They are bureaucrats after all. Do we really want crats using their judgement to make IAR decisions? Seems to be a one way street to controversy. The next logical step would be that a SNOWing consensus of community support, 100 votes and 0 opposes for example, in favour of removing a sysop bit means that removal of the bit should be actioned by crats[1] ProcrastinatingReader (talk) 18:50, 15 January 2021 (UTC)
    I am wholeheartedly in favor of 'crats using their judgment when necessary. I can't speak for anyone else (and frankly, not sure if I can even speak for myself - I don't know if I've ever voted in an RfB), but if I were to !support someone in an RfB, that means I trust them to make decisions involving the crat bit, including ignoring rules when necessary. Your scenario is not at all a "next logical step," it's a slippery slope argument. Here, Amanda skipped one part of a community-consensus rule (admins who resign the bit may have it back on request after a 24-hour hold) in a case where that rule clearly applied but had what I would consider mitigating factors (self-requested desysop due to security concerns, security concerns have been dealt with and apparently verified by functs, I can see literally no reason why Ivanvector should not have the bit back immediately). What you're suggesting, though, is inventing new 'crat powers out of whole cloth, which is not at all the same thing. SubjectiveNotability a GN franchise (talk to the boss) 19:12, 15 January 2021 (UTC)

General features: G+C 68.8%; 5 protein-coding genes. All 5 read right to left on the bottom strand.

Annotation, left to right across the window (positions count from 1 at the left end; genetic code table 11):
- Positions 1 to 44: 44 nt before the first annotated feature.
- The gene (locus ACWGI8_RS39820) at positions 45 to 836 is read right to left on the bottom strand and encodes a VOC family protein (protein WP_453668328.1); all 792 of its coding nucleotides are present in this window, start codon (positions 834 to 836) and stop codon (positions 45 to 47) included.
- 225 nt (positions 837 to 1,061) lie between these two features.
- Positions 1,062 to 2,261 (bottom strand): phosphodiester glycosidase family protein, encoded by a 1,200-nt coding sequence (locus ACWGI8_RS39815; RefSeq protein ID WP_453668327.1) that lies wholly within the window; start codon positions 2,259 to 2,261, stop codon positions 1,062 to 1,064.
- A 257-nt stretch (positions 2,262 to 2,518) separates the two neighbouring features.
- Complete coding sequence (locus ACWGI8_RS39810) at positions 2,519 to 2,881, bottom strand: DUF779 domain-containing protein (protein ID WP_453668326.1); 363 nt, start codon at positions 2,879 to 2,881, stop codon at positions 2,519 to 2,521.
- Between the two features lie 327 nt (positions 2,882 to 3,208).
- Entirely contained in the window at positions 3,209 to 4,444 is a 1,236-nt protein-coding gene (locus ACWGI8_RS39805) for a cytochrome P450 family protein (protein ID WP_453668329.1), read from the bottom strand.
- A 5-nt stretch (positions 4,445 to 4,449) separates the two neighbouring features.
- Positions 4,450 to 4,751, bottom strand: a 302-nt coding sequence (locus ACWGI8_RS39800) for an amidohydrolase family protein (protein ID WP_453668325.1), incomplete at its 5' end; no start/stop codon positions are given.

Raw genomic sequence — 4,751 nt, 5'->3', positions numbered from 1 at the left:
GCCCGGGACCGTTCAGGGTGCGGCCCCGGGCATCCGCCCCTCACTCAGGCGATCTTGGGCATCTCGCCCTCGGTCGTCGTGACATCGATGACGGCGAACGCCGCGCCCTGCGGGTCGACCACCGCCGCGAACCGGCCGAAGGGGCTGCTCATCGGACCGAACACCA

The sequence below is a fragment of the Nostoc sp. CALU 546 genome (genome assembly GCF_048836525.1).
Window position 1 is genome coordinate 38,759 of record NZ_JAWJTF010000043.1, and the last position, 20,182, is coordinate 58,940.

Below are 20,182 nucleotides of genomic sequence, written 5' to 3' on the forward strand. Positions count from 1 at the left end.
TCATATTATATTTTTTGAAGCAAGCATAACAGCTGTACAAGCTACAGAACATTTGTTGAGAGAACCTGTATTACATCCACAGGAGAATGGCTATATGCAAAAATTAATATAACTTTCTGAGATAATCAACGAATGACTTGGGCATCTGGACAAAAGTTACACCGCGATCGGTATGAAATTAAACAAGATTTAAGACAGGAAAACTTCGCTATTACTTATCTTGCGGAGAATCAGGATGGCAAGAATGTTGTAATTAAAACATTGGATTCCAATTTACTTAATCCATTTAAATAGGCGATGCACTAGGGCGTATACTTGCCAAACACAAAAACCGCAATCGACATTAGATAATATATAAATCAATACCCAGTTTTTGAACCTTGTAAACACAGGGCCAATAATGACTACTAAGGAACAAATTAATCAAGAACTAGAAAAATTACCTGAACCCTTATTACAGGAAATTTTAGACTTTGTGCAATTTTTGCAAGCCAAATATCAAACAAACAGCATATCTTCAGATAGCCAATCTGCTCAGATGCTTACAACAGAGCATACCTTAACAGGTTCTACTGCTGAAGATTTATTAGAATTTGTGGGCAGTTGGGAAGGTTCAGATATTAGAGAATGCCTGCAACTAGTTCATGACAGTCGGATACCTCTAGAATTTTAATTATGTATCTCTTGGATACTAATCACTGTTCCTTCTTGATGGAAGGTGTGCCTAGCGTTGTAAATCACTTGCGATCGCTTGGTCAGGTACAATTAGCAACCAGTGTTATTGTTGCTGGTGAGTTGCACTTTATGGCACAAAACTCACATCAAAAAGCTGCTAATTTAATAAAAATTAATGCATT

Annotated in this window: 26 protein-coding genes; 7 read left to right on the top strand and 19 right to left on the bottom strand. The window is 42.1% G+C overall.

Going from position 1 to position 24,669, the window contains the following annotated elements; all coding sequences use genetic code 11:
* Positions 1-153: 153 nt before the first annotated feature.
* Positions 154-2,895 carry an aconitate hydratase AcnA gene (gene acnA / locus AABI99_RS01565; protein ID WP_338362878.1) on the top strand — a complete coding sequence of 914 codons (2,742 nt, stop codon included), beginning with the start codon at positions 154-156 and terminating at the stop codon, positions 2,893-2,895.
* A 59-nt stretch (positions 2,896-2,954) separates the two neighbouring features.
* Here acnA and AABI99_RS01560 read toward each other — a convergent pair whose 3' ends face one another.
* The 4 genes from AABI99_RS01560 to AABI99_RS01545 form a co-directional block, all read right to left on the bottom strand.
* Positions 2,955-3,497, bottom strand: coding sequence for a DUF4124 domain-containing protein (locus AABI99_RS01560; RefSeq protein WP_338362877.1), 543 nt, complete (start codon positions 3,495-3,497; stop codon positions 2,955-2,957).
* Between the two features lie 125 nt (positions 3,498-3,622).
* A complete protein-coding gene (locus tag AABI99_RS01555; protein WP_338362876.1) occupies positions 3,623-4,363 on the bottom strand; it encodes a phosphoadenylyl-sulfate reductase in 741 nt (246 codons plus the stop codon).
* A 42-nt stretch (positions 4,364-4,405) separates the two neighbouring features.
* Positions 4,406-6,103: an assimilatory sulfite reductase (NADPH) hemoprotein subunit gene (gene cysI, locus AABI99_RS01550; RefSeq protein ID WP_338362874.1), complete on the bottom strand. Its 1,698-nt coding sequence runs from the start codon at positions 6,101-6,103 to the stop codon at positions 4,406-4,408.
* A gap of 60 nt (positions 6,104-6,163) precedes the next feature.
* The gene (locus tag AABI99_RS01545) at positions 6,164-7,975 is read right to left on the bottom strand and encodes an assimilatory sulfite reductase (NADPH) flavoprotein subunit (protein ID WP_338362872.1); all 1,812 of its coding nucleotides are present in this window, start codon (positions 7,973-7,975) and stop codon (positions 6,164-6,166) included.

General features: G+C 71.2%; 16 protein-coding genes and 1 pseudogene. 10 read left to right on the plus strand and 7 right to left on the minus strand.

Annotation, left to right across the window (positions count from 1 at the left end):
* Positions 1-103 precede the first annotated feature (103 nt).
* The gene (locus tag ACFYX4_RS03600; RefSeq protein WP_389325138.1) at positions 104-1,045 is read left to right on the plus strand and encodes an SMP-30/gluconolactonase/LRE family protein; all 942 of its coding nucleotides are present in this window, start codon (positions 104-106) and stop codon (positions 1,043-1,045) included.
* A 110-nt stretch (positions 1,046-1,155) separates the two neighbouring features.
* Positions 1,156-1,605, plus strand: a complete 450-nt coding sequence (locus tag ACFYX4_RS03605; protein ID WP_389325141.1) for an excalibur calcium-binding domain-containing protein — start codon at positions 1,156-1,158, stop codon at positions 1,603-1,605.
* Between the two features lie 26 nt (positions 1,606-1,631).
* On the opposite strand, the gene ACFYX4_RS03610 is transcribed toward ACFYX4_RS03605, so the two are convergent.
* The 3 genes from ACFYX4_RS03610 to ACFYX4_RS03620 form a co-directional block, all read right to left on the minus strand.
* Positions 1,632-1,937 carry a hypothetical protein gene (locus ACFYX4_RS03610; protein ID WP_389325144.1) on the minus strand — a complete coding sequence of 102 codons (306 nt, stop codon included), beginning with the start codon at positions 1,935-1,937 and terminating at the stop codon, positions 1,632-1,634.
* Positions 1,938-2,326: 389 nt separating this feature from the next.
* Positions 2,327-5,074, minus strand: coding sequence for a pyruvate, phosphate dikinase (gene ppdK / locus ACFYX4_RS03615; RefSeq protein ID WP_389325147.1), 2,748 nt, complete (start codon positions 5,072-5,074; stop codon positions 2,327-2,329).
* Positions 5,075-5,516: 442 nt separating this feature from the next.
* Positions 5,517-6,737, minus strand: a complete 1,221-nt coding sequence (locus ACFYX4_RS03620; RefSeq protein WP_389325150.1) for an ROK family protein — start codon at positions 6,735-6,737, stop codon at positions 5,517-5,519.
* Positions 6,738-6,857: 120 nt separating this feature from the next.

I do think it’s a bit of a slippery slope. After all, what inherently makes one IAR application any more legitimate than another? If it could be decided in advance, it would be a PAG, not IAR. ProcrastinatingReader (talk) 19:14, 15 January 2021 (UTC)